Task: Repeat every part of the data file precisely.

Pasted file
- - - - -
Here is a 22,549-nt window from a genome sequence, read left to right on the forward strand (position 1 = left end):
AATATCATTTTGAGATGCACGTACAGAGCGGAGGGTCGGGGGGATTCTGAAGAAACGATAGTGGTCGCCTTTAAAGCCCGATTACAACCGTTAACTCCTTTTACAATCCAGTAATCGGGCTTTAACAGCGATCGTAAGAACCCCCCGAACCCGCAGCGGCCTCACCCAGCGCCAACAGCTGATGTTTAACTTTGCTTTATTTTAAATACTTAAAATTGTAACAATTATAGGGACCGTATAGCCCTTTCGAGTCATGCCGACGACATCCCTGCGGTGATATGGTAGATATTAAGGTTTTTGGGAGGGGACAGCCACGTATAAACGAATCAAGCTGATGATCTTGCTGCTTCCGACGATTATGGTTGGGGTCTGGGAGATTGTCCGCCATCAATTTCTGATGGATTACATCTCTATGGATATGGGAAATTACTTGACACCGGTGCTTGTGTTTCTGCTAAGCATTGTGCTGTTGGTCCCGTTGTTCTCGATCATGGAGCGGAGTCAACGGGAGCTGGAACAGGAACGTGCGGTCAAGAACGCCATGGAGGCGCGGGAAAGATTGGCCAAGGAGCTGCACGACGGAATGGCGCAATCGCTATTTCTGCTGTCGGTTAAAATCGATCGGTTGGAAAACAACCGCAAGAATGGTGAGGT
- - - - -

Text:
Here is a 22,549-nt window from a genome sequence, read left to right on the forward strand (position 1 = left end):
AATATCATTTTGAGATGCACGTACAGAGCGGAGGGTCGGGGGGATTCTGAAGAAACGATAGTGGTCGCCTTTAAAGCCCGATTACAACCGTTAACTCCTTTTACAATCCAGTAATCGGGCTTTAACAGCGATCGTAAGAACCCCCCGAACCCGCAGCGGCCTCACCCAGCGCCAACAGCTGATGTTTAACTTTGCTTTATTTTAAATACTTAAAATTGTAACAATTATAGGGACCGTATAGCCCTTTCGAGTCATGCCGACGACATCCCTGCGGTGATATGGTAGATATTAAGGTTTTTGGGAGGGGACAGCCACGTATAAACGAATCAAGCTGATGATCTTGCTGCTTCCGACGATTATGGTTGGGGTCTGGGAGATTGTCCGCCATCAATTTCTGATGGATTACATCTCTATGGATATGGGAAATTACTTGACACCGGTGCTTGTGTTTCTGCTAAGCATTGTGCTGTTGGTCCCGTTGTTCTCGATCATGGAGCGGAGTCAACGGGAGCTGGAACAGGAACGTGCGGTCAAGAACGCCATGGAGGCGCGGGAAAGATTGGCCAAGGAGCTGCACGACGGAATGGCGCAATCGCTATTTCTGCTGTCGGTTAAAATCGATCGGTTGGAAAACAACCGCAAGAATGGTGAGGT